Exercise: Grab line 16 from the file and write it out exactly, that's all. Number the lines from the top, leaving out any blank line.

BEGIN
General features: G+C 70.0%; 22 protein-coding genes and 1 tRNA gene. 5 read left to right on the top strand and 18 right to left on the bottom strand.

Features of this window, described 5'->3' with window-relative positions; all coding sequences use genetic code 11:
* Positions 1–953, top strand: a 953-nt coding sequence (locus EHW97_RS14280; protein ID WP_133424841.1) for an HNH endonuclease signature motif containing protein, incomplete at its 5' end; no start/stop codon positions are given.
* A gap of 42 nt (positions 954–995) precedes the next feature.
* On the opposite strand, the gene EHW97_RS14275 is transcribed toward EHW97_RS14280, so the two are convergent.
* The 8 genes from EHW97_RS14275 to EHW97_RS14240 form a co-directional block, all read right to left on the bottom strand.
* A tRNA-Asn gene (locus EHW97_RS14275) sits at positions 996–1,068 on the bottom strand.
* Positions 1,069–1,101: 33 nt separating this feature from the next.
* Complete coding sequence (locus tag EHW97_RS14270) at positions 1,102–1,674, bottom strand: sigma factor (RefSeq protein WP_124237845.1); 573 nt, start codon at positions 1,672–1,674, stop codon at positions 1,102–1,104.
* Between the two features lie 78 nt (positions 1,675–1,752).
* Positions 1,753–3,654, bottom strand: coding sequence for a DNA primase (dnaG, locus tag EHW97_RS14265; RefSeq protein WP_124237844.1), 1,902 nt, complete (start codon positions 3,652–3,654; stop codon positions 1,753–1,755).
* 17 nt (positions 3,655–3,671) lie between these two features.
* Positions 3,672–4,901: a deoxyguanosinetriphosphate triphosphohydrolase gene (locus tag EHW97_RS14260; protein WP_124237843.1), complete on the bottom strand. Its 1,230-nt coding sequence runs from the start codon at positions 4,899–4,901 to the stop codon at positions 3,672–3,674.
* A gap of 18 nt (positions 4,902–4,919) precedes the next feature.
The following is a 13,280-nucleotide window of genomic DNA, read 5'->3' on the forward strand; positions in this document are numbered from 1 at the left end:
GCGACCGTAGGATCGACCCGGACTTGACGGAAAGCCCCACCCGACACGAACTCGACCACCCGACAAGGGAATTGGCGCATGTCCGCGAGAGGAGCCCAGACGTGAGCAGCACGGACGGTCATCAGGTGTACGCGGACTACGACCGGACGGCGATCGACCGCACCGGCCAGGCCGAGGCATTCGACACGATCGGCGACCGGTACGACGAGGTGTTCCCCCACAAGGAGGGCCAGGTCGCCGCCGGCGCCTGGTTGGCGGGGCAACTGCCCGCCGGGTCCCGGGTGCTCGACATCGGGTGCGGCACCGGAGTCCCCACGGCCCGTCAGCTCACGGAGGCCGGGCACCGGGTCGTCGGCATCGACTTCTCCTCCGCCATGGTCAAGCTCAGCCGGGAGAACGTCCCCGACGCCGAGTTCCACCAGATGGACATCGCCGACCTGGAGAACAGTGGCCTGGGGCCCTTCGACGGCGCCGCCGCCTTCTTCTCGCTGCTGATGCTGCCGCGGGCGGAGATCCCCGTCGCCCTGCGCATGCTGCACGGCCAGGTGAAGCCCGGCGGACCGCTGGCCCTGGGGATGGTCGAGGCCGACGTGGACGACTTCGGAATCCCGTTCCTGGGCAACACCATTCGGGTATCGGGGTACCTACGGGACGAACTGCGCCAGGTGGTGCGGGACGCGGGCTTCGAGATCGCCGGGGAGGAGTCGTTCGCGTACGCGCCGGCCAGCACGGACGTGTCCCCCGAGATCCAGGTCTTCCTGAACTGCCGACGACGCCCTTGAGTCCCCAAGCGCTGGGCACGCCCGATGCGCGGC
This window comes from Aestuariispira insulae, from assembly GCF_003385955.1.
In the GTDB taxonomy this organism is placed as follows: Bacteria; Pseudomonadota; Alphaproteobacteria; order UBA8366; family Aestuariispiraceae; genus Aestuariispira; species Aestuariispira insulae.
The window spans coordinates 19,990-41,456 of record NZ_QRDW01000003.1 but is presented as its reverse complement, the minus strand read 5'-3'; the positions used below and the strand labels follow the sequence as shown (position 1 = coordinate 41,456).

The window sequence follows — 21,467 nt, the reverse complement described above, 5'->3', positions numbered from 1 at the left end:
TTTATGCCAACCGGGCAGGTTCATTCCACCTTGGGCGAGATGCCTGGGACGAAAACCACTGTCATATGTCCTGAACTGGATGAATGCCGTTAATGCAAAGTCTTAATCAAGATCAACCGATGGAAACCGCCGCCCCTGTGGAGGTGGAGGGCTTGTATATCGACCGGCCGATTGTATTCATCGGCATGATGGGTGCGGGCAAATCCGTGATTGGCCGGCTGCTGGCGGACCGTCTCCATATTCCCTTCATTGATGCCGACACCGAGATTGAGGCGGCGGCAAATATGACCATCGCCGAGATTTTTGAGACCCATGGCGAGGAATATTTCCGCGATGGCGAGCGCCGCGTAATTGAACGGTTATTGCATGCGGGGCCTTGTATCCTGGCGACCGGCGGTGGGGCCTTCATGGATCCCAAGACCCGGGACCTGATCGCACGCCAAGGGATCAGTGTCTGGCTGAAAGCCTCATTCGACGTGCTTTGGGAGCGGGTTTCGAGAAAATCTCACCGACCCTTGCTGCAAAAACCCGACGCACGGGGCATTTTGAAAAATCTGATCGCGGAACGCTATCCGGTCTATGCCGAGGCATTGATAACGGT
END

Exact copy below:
GCGACCGTAGGATCGACCCGGACTTGACGGAAAGCCCCACCCGACACGAACTCGACCACCCGACAAGGGAATTGGCGCATGTCCGCGAGAGGAGCCCAGACGTGAGCAGCACGGACGGTCATCAGGTGTACGCGGACTACGACCGGACGGCGATCGACCGCACCGGCCAGGCCGAGGCATTCGACACGATCGGCGACCGGTACGACGAGGTGTTCCCCCACAAGGAGGGCCAGGTCGCCGCCGGCGCCTGGTTGGCGGGGCAACTGCCCGCCGGGTCCCGGGTGCTCGACATCGGGTGCGGCACCGGAGTCCCCACGGCCCGTCAGCTCACGGAGGCCGGGCACCGGGTCGTCGGCATCGACTTCTCCTCCGCCATGGTCAAGCTCAGCCGGGAGAACGTCCCCGACGCCGAGTTCCACCAGATGGACATCGCCGACCTGGAGAACAGTGGCCTGGGGCCCTTCGACGGCGCCGCCGCCTTCTTCTCGCTGCTGATGCTGCCGCGGGCGGAGATCCCCGTCGCCCTGCGCATGCTGCACGGCCAGGTGAAGCCCGGCGGACCGCTGGCCCTGGGGATGGTCGAGGCCGACGTGGACGACTTCGGAATCCCGTTCCTGGGCAACACCATTCGGGTATCGGGGTACCTACGGGACGAACTGCGCCAGGTGGTGCGGGACGCGGGCTTCGAGATCGCCGGGGAGGAGTCGTTCGCGTACGCGCCGGCCAGCACGGACGTGTCCCCCGAGATCCAGGTCTTCCTGAACTGCCGACGACGCCCTTGAGTCCCCAAGCGCTGGGCACGCCCGATGCGCGGC